We have seen the future, and it sucks.

Follow Your Passion?

24th February 2013

Scott Adams throws in a little practical good sense.

You often hear advice from successful people that you should “Follow your passion.”  That sounds about right. Passion will presumably give you high energy, high resistance to rejection and high determination. Passionate people are more persuasive, too. Those are all good things, right?

Here’s the counterargument:  When I was a commercial loan officer for a large bank in San Francisco, my boss taught us that you should never make a loan to someone who is following his passion. For example, you don’t want to give money to a sports enthusiast who is starting a sports store to pursue his passion for all things sporty. That guy is a bad bet, passion and all. He’s in business for the wrong reason.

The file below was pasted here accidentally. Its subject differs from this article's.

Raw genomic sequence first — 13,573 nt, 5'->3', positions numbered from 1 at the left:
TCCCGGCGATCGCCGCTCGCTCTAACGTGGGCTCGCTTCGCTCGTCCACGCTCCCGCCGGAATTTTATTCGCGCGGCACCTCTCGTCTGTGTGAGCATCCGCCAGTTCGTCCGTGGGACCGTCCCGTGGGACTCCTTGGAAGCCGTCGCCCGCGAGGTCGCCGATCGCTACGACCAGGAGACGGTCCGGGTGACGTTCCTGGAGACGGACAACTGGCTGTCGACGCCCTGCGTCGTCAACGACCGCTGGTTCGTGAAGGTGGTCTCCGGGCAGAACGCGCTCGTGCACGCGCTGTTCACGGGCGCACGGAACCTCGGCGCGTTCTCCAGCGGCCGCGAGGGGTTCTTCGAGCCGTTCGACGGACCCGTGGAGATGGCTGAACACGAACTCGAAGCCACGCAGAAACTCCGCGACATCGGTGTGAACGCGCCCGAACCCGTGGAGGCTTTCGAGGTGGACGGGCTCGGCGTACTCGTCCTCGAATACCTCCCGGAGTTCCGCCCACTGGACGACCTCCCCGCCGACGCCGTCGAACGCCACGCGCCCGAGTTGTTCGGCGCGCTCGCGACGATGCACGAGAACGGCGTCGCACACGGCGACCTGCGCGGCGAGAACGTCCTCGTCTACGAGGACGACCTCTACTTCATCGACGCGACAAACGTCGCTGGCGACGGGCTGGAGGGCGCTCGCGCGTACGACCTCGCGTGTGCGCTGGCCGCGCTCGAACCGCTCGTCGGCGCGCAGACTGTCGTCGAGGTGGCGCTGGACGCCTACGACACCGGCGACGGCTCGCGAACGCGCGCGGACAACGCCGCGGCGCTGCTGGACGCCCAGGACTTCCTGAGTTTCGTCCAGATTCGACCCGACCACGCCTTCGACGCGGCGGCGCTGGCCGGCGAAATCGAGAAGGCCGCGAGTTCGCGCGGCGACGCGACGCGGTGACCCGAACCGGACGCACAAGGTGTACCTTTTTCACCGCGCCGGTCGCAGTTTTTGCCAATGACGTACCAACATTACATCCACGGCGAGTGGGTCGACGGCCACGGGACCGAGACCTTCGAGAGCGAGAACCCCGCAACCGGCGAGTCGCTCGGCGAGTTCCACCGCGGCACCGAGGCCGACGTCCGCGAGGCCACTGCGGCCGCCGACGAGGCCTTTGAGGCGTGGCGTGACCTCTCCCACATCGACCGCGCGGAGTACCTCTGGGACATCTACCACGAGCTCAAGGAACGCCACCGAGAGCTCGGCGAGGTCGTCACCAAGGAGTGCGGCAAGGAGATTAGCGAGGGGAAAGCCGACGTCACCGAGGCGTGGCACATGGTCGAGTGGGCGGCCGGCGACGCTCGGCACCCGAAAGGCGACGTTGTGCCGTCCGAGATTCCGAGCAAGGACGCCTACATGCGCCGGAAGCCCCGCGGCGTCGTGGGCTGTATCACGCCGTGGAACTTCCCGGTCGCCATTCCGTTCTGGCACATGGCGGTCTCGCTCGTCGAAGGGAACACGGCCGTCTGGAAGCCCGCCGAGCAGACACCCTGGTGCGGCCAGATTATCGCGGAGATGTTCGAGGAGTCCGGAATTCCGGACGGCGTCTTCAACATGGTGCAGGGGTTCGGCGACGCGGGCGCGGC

That sounds right on the money. People who are passionate about something are not in control of their situation; they are being moved by their emotions rather than being in control of them. (That’s what ‘passion’ means. You can look it up.)

My boss at the time, who had been a commercial lender for over thirty years, said the best loan customer is one who has no passion whatsoever, just a desire to work hard at something that looks good on a spreadsheet. Maybe the loan customer wants to start a dry cleaning store, or invest in a fast food franchise – boring stuff. That’s the person you bet on. You want the grinder, not the guy who loves his job.

What shall we call these people? How about ‘actionate’ rather than passionate?

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